UPDATE 4/18/2016: BlackBerry CEO John Chen is defending his company's involvement in an RCMP probe that cracked the encryption on BlackBerry PIN-to-PIN messages.
"We have long been clear in our stance that tech companies as good corporate citizens should comply with reasonable lawful access requests," Chen said in a blog post published Monday.
Chen said the police investigation "resulted in a major criminal organization being dismantled," and added that at no point was BlackBerry's enterprise server [BES] for business clients compromised.
"Our BES continues to be impenetrable – also without the ability for backdoor access – and is the most secure mobile platform for managing all mobile devices."
Original story follows below.
Just days after BlackBerry’s CEO stressed the company's network has no back doors for law enforcement, a news report alleges the RCMP obtained the ability to decrypt communications on BlackBerry devices.
Vice reports that the RCMP was able to crack PIN-to-PIN messages related to Operation Clemenza, a large-scale probe into organized crime in Quebec. The investigation launched in 2010 and resulted in dozens of arrests in 2014.
The RCMP isn’t keeping it a secret that it used BlackBerry communications to crack the case. It states on its website that its use of these messages marked “the first time that this technique was used on such a large scale in a major investigation” in North America.
“Over one million private messages were intercepted and analyzed as evidence using the PIN to PIN interception technique,” the RCMP said.
But according to Vice, court documents show the RCMP had access to a BlackBerry decryption key — a piece of code that would allow any communications between two BlackBerry devices to be hacked and read.
It's unclear if BlackBerry handed the key to the RCMP, but it is known that BlackBerry, along with Rogers Wireless, was under a court order to help police in the investigation.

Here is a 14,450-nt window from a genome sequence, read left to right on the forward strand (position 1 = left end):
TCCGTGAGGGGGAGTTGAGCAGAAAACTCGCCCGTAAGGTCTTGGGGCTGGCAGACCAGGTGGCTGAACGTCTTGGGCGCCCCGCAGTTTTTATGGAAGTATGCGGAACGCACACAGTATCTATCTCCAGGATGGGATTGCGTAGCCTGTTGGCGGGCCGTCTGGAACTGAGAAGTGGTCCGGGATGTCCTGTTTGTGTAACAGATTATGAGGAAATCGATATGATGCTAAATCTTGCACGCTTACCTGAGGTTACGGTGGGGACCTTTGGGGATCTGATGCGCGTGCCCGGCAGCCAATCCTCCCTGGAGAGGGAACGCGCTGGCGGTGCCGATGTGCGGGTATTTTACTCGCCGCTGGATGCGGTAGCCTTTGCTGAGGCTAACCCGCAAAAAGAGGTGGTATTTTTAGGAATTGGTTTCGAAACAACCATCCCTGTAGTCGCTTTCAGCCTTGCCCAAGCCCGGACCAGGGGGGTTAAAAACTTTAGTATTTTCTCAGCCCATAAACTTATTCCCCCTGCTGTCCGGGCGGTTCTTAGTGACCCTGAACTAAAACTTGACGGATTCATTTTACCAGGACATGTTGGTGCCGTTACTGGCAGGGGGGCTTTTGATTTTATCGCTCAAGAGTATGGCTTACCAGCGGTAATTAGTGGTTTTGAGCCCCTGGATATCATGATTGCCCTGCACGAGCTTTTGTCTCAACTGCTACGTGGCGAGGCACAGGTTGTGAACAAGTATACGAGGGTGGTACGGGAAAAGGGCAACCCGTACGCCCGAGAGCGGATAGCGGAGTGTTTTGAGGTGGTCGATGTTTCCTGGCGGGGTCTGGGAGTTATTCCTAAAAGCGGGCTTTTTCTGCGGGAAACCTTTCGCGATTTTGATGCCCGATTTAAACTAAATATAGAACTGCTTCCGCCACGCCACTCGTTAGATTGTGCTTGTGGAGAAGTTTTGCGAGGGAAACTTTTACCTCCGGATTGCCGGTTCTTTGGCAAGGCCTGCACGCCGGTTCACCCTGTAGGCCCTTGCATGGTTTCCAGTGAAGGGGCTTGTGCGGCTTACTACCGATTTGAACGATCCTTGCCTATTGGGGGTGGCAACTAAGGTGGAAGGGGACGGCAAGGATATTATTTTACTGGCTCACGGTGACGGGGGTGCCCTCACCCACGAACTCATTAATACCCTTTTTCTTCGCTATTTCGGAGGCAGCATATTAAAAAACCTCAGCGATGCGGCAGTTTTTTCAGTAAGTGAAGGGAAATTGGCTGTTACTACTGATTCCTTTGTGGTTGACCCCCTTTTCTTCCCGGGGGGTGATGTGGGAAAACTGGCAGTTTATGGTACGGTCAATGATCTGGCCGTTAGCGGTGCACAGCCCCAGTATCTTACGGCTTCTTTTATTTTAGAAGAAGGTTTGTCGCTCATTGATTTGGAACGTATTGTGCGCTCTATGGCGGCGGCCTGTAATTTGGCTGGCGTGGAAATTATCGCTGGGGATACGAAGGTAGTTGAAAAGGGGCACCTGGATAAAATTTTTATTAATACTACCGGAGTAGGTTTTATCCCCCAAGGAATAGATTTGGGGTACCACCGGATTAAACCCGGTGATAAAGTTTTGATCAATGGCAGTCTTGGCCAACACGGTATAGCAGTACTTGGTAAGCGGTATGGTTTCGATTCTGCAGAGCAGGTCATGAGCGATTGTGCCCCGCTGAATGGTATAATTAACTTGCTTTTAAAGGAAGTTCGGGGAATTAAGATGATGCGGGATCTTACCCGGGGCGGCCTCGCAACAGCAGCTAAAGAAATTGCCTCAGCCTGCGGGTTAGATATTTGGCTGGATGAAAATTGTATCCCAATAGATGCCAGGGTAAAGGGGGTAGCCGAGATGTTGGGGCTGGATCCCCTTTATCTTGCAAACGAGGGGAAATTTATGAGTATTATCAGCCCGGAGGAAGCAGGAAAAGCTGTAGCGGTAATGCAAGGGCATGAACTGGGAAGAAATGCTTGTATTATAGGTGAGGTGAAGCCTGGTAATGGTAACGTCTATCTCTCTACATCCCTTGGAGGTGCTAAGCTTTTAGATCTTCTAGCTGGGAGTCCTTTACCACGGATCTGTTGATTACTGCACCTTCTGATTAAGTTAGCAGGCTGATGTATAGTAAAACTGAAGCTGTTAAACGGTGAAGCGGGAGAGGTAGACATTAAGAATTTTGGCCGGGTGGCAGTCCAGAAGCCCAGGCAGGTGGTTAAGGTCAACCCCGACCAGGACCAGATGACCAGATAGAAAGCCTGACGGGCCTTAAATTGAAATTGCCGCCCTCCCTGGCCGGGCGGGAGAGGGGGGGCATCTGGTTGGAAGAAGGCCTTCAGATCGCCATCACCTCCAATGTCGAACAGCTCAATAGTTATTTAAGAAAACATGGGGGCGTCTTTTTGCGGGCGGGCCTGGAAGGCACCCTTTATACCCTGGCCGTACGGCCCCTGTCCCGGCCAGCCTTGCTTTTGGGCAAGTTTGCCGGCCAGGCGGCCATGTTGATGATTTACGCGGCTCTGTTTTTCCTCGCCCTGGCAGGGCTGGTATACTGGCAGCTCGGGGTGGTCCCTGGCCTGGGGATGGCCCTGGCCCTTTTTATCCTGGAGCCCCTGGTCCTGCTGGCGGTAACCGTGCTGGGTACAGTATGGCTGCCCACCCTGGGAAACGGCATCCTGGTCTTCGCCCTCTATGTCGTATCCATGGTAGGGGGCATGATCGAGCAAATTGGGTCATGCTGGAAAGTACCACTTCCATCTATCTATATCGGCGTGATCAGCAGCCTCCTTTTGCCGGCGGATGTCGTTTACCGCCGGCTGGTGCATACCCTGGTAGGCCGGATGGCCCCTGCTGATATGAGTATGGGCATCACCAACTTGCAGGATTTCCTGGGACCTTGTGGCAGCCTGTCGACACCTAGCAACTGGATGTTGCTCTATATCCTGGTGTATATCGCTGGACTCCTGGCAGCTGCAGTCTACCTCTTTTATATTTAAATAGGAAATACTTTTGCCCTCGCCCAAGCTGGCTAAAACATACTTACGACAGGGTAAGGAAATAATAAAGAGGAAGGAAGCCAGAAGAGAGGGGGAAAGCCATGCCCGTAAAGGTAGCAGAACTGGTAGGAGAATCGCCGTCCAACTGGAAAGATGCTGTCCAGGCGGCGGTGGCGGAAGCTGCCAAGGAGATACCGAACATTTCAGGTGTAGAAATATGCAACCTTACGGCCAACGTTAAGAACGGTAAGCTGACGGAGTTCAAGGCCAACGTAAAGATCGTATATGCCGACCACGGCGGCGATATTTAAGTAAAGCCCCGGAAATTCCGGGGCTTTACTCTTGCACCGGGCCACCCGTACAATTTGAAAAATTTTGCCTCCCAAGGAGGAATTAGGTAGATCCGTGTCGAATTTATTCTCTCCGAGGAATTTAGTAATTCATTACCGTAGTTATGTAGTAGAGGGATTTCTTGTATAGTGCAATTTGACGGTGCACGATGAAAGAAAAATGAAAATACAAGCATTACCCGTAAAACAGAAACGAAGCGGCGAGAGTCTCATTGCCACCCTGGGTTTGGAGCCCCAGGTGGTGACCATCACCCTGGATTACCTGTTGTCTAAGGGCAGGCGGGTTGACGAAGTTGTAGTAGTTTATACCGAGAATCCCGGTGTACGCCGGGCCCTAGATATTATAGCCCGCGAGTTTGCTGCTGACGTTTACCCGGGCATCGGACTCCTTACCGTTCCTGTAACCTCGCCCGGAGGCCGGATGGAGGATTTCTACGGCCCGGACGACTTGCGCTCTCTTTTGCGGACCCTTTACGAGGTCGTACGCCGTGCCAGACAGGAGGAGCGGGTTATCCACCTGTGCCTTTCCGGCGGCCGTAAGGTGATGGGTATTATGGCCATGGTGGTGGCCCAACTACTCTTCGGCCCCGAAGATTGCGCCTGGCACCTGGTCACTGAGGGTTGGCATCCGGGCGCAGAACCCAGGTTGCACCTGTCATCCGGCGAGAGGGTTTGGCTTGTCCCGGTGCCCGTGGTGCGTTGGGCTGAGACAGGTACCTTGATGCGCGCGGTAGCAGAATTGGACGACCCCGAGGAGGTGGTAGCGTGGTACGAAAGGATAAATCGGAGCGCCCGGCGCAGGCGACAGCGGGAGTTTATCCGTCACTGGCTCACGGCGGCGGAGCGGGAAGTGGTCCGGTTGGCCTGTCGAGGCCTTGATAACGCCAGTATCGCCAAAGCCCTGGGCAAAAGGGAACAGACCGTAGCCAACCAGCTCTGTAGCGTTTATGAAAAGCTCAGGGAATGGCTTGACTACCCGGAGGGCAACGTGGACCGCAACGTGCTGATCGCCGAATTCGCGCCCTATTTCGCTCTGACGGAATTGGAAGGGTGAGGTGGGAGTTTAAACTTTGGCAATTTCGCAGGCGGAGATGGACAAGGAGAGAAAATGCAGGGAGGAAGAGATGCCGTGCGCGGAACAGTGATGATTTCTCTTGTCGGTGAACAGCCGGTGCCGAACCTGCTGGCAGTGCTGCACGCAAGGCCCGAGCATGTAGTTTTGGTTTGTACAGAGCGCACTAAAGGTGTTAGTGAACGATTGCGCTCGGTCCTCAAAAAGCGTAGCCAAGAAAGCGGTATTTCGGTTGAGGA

Communications on BlackBerrys, as on many other devices, are encrypted. Police can collect metadata on those communications (when, where, who) — but without the ability to decrypt it, the content would be meaningless gibberish.
The decryption key reportedly affected communications between individual BlackBerry messaging users but not communications on the company’s enterprise servers for business communications.
It “would mean that police enjoyed years of access to Canadians' personal cellphones without the public being any the wiser,” Vice reports.
"Our privacy commitment does not extend to criminals.”— BlackBerry CEO John Chen
BlackBerry CEO John Chen played up the company’s privacy features in a TV interview last week, saying the company’s servers are secure and there are no “back doors” that would allow someone to tap into the encrypted network.
But Chen has taken a more co-operative approach to working with police than some other companies. He has criticized Apple for its refusal to decrypt iPhones at the request of the FBI, saying, “We are indeed in a dark place when companies put their reputations above the greater good.”
Privacy and security “form the crux of everything we do,” Chen wrote in a blog post last December. “However, our privacy commitment does not extend to criminals.”
Many observers in the tech world say BlackBerry has lost its advantage as a brand for secure communications — perhaps because its encrypted BlackBerry Messenger service was too good at keeping exchanges secret.
Governments around the world in recent years threatened to ban BlackBerry if it didn’t give them access to its encrypted communications.
In the past several years, BlackBerry has given the Indian government access to communications on its networks, and has even built a server in Saudi Arabia so the local government can access Saudi users’ communications.
However, BlackBerry did not fulfill a request by the Pakistani government for unfettered access to the company's enterprise servers for business. After BlackBerry threatened to leave the Pakistani market altogether, the government backed down from its demands.
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